United States Court of Appeals, Fifth Circuit.
UNITED STATES OF AMERICA, Plaintiff-Appellee v. DAVID ROGER ALLEN, Defendant-Appellant
Decided: November 4, 2010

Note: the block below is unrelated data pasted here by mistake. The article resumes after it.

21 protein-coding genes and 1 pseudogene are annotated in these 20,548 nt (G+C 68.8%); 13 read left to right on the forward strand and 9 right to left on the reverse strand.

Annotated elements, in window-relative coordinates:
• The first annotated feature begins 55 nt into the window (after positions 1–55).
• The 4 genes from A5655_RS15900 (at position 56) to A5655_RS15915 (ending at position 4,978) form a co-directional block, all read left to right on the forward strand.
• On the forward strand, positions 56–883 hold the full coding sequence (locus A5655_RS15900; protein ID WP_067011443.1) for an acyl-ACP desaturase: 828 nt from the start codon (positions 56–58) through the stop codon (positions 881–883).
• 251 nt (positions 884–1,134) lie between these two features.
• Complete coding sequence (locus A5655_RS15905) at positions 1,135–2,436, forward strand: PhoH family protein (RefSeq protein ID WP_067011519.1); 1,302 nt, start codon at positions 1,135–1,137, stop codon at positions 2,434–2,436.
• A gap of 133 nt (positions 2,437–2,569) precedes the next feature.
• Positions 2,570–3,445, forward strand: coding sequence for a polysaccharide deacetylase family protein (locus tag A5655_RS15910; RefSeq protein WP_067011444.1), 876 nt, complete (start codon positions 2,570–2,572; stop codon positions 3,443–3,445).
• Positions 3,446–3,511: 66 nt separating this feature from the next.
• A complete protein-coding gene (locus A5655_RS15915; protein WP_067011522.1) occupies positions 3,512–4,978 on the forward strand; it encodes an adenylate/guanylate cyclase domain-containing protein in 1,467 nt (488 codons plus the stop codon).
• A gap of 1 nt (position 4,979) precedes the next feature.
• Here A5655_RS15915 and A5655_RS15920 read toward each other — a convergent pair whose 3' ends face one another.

Before JOLLY and GARZA, Circuit Judges and STARRETT , District Judge. KEITH STARRETT, District Judge: David Roger Allen (Allen) appeals the district court's denial of a motion to suppress evidence seized in an allegedly illegal search. He argues the search warrant was overbroad, lacked particularity, was based on stale information and was not supported by probable cause. Allen, a college professor and first time offender, was indicted by a federal grand jury on May 28, 2008. The indictment charged Allen with two Counts of Shipping by Computer, Visual Depictions of Minors Engaging in Sexually Explicit Conduct (Counts One and Two) and another Count charging Receiving Matter Containing Visual Depictions of Minors Engaging in Sexually Explicit Conduct (Count Three). Allen filed a motion to suppress the evidence seized from his home pursuant to a search warrant on the basis that the search warrant was invalid under the Fourth Amendment because it lacked particularity and was not supported by probable cause. After an evidentiary hearing, the district court denied the Motion to Suppress and excluded, as irrelevant, the testimony of a defense witness offered in support of the motion. The district court later entered a written order memorializing the denial of the motion. On September 3, 2008, following denial of his motion to suppress, Allen pled guilty to Count Three of the Indictment pursuant to a plea agreement. In the plea agreement, Allen waived his right to appeal the conviction or sentence, but reserved the right to appeal the motion to suppress and any and all evidentiary rulings made during the hearing on the motion to suppress. The remaining two counts were dismissed. As set forth in the Factual Basis filed in support of the guilty plea, the following occurred: In July of 2006 Agents with Immigration and Customs Enforcement (ICE) identified an individual in Oregon by the name of Jeremy Rice. A forensic examination of Rice's computer reveal[ed] over 1,800 images depicting minors engaging in sexually explic[i]t conduct. Rice was found to exchange or share those files using a Google program called Hello. Rice was found to have exchanged these child pornography images with an individual later identified as Jerry Mikowski of Michigan. Mikowski's computer was seized on or about March 29, 2007, during the execution of a court authorized search warrant. A forensic examination of Mikowski's computer revealed approximately 2,000 images of child pornography. A list of Mikowski's Google Hello “friends” included “mrhyde6988”. A subsequent investigation revealed “mrhyde6988” to be this defendant. A file found on Mikowski's computer entitled “from mrhyde6988” contained two images of minor females, the reviewing Magistrate Judge found these images to depict minors engaging in sexually explicit conduct, to wit: the lascivious exhibition of the genitalia of these children. On or about May 15, 2008, ICE Agents executed a court authorized search warrant at the defendant's residence. Several computers and external hard drives were seized. A forensic examination of the defendant's computer revealed approximately 3,300 images of child pornography, of those approximately 40 images, including duplicates, involved depictions of children involved in “bondage”, a form of sadomasochism, and approximately two depict children involved in beastiality [sic ]. The children depicted in these images vary in age from infancy to approximately 15 years of age. On or about December 13, 2006, the defendant shared images with Mikowski, known to him as “candyman”. Additionally, on or about February 22, 2007, the defendant also used the Google Hello program on his computer to send several images to an individual known only as “lilangel55555”. During the investigation, Agents discovered that, in addition to receiving child pornography images, the defendant also shipped and transported child pornography images in interstate commerce. These images were sent using the Google Hello program. Allen was sentenced on Count Three to 121 months imprisonment and 10 years of supervised release. He subsequently filed a timely notice of appeal, arguing that the district court erred in denying his motion to suppress. Specifically, Allen contends that the search warrant lacked particularity, in violation of the Fourth Amendment, and was based on stale information, over-broad, and not supported by probable cause. Allen further contends that the two images found on the Michigan computer did not depict minors engaged in sexually explicit conduct and thus were insufficient to provide the magistrate judge with a substantial basis for concluding that probable cause existed to issue the warrant. Finally, Allen appeals the exclusion of testimony at the suppression hearing. STANDARD OF REVIEW When reviewing the denial of a motion to suppress, we review factual findings for clear error and legal conclusions regarding the sufficiency of the warrant or the reasonableness of an officer's reliance on a warrant de novo. United States v. Cherna, 184 F.3d 403, 406 (5th Cir.1999)(citing United States v. Kelley, 140 F.3d 596, 601 (5th Cir.1998)). We view the evidence in the light most favorable to the prevailing party, in this case, the United States. United States v. Garza, 118 F.3d 278, 282 (5th Cir.1997). The Fourth Amendment requires a warrant to “particularly describ[e] the place to be searched, and the persons or things to be seized.” U.S. Const. amend. IV. The Fourth Amendment's particularity requirement demands that the place to be searched and the items to be seized be described with sufficient particularity so as to leave “nothing ․ to the discretion of the officer executing the warrant.” Marron v. United States, 275 U.S. 192, 196 (1927); Williams v. Kunze, 806 F.2d 594, 598 (5th Cir.1986)(“The items to be seized must be described with sufficient particularity such that the executing officer is left with no discretion to decide what may be seized.”). See also United States v. Christine, 687 F.2d 749, 752 (3d Cir.1982) (“The particularity requirement ‘makes general searches ․ impossible.’ ” (quoting Marron, 275 U.S. at 196)). “A general order to explore and rummage through a person's belongings is not permitted.” United States v. Cook, 657 F.2d 730, 733 (5th Cir. Unit A Sept. 1981). “The uniformly applied rule is that a search conducted pursuant to a warrant that fails to conform to the particularity requirement of the Fourth Amendment is unconstitutional.” Groh v. Ramirez, 540 U.S. 551, 559 (2004) (quoting Massachusetts v. Sheppard, 468 U.S. 981, 988 n.5 (1984) (internal citations omitted)). “When the Government conducts a search pursuant to a warrant that does not particularly describe the things to be seized, the appropriate remedy is for the court to exclude from the evidence in a later criminal action the items improperly taken.” Cook, 657 F.2d at 734. This Court conducts a two-part inquiry to determine whether a seizure conducted pursuant to a search warrant violated the Fourth Amendment. Cherna, 184 F.3d at 407. First, we ask whether the seizure falls within the good-faith exception to the exclusionary rule. United States v. Leon, 468 U.S. 897, 920-21 (1984); Cherna, 184 F.3d at 407. The good-faith inquiry is confined “to the objectively ascertainable question whether a reasonably well trained officer would have known that the search was illegal despite the magistrate's authorization.” Leon, 468 U.S. at 923 n.23. Thus, under the good-faith exception, if the evidence was obtained by law enforcement officers who relied on the warrant in objectively reasonable good-faith, then the evidence obtained during the search is admissible. United States v. Davis, 226 F.3d 346, 351 (5th Cir.2000) (citing United States v. Shugart, 117 F.3d 838, 843 (5th Cir.1997)). This is true even if the evidence in the affidavit on which the warrant was based was not sufficient to establish probable cause. Id. If the good-faith exception applies, this court affirms the district court's decision denying the motion to suppress. Id. If the good-faith exception does not apply, then this court goes to the second step and determines whether the magistrate issuing the warrant had a “substantial basis for believing there was probable cause for the search.” Id. (citing Cherna, 184 F.3d at 407). ANALYSIS At the suppression hearing, and in his motion to suppress, Allen argued that the good-faith exception to the exclusionary rule should not be applied because the warrant was overly broad and failed the particularity requirement and that no reasonable officer should have relied on the validity of the warrant. Allen also argued that the warrant was so lacking in probable cause that no reasonable officer would have believed the warrant was valid. The Government concedes that the warrant was not sufficiently particularized and that the attachment detailing the items to be seized was not incorporated by reference in the warrant. Nevertheless, the Government contends that, under the circumstances, the agents involved in the search reasonably believed that the warrant was valid because the warrant application, affidavit, and attachments had been reviewed by several ICE agents and the United States Attorney's Office prior to submission to the magistrate judge. The magistrate judge then reviewed the documents and ultimately signed both the warrant and affidavit. Furthermore, Agent Stone, the agent in charge, made certain that those taking part in the search reviewed the warrant, affidavit, and attachments and were familiar with what could be seized. The Government also emphasizes that the agents exercised restraint during the search by contacting the U.S. Attorney's Office several times during the search whenever there was a question about what could be seized. Thus, the Government argues that the evidence seized was admissible under the good-faith exception to the exclusionary rule. The warrant at issue clearly does not pass constitutional muster. It is undoubtedly broad because of its lack of particularity, absent the affidavit and attachments. Simply incorporating the affidavit and attachments, which stated specifically what the search entailed and what was to be seized, by reference in the warrant could have cured the deficiency of the warrant. That being said, the issue here is not the constitutional invalidity of the warrant, but whether the evidence seized pursuant to the unconstitutionally vague warrant should be suppressed. Indeed, the Supreme Court has clearly stated that suppression is “an issue separate from the question whether the Fourth Amendment rights of the party seeking to invoke the rule were violated by police conduct.” Leon, 468 U.S. at 906 (quoting Illinois v. Gates, 462 U.S. 213, 223 (1983)). Even though the warrant in this case was not sufficiently particular, we conclude that the fruits of the search are admissible under the good-faith exception. See Leon, 468 U.S. at 913 (“[O]ur evaluation of the costs and benefits of suppressing reliable physical evidence seized by officers reasonably relying on a warrant issued by a detached and neutral magistrate leads to the conclusion that such evidence should be admissible․”). The district court correctly found that the agents involved acted in objectively reasonable good-faith in relying on the search warrant. As the Supreme Court pointed out recently in Herring v. United States,_ U.S._, 129 S.Ct. 695, 699-700 (2009), the exclusionary rule is a judicially fashioned remedy whose focus is not on restoring the victim to his rightful position but on deterring police officers from knowingly violating the Constitution. Therefore, evidence should be suppressed “only if it can be said that the law enforcement officer had knowledge, or may properly be charged with knowledge, that the search was unconstitutional under the Fourth Amendment.” Id. at 701 (quoting Illinois v. Krull, 480 U.S. 340, 348-49 (1987)); see also United States v. Otero, 563 F.3d 1127 (10th Cir.2009). Otherwise, the “good-faith” rule of Leon applies. The Herring Court identified several critical factors in deciding whether or not evidence should be excluded: whether the application of the exclusionary rule results in deterrence; whether the benefits of deterrence outweigh its costs; and whether the misconduct was flagrant or deliberate. Id. at 700-02. Then the Court stated: An error that arises from nonrecurring and attenuated negligence is thus far removed from the core concerns that led us to adopt the rule in the first place․1